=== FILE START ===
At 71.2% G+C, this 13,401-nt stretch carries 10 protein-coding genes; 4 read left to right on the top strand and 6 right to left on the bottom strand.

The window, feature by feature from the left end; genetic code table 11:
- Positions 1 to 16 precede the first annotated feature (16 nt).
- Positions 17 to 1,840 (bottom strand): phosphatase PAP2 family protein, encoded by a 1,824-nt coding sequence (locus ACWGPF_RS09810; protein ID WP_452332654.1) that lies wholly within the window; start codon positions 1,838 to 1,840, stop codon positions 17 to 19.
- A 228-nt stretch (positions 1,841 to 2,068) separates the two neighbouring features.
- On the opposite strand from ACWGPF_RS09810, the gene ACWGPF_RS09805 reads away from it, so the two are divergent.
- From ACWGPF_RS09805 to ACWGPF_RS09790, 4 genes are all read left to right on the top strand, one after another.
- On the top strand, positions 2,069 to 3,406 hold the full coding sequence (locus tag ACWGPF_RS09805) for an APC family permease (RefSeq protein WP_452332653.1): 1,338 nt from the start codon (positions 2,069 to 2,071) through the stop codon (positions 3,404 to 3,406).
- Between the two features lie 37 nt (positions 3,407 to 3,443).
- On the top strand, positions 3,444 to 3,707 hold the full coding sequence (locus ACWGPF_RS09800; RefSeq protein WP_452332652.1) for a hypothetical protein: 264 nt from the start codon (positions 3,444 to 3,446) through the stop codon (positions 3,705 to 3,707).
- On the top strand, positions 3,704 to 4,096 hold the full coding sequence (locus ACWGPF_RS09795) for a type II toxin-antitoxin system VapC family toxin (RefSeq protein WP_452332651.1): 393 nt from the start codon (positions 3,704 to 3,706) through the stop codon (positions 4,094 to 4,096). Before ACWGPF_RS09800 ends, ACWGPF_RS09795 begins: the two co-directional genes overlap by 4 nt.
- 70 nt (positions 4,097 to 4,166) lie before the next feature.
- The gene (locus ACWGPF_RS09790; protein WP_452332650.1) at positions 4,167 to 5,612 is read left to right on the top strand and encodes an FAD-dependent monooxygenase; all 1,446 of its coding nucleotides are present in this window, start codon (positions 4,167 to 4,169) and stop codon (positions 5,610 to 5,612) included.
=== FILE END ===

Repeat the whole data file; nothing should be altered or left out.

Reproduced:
At 71.2% G+C, this 13,401-nt stretch carries 10 protein-coding genes; 4 read left to right on the top strand and 6 right to left on the bottom strand.

The window, feature by feature from the left end; genetic code table 11:
- Positions 1 to 16 precede the first annotated feature (16 nt).
- Positions 17 to 1,840 (bottom strand): phosphatase PAP2 family protein, encoded by a 1,824-nt coding sequence (locus ACWGPF_RS09810; protein ID WP_452332654.1) that lies wholly within the window; start codon positions 1,838 to 1,840, stop codon positions 17 to 19.
- A 228-nt stretch (positions 1,841 to 2,068) separates the two neighbouring features.
- On the opposite strand from ACWGPF_RS09810, the gene ACWGPF_RS09805 reads away from it, so the two are divergent.
- From ACWGPF_RS09805 to ACWGPF_RS09790, 4 genes are all read left to right on the top strand, one after another.
- On the top strand, positions 2,069 to 3,406 hold the full coding sequence (locus tag ACWGPF_RS09805) for an APC family permease (RefSeq protein WP_452332653.1): 1,338 nt from the start codon (positions 2,069 to 2,071) through the stop codon (positions 3,404 to 3,406).
- Between the two features lie 37 nt (positions 3,407 to 3,443).
- On the top strand, positions 3,444 to 3,707 hold the full coding sequence (locus ACWGPF_RS09800; RefSeq protein WP_452332652.1) for a hypothetical protein: 264 nt from the start codon (positions 3,444 to 3,446) through the stop codon (positions 3,705 to 3,707).
- On the top strand, positions 3,704 to 4,096 hold the full coding sequence (locus ACWGPF_RS09795) for a type II toxin-antitoxin system VapC family toxin (RefSeq protein WP_452332651.1): 393 nt from the start codon (positions 3,704 to 3,706) through the stop codon (positions 4,094 to 4,096). Before ACWGPF_RS09800 ends, ACWGPF_RS09795 begins: the two co-directional genes overlap by 4 nt.
- 70 nt (positions 4,097 to 4,166) lie before the next feature.
- The gene (locus ACWGPF_RS09790; protein WP_452332650.1) at positions 4,167 to 5,612 is read left to right on the top strand and encodes an FAD-dependent monooxygenase; all 1,446 of its coding nucleotides are present in this window, start codon (positions 4,167 to 4,169) and stop codon (positions 5,610 to 5,612) included.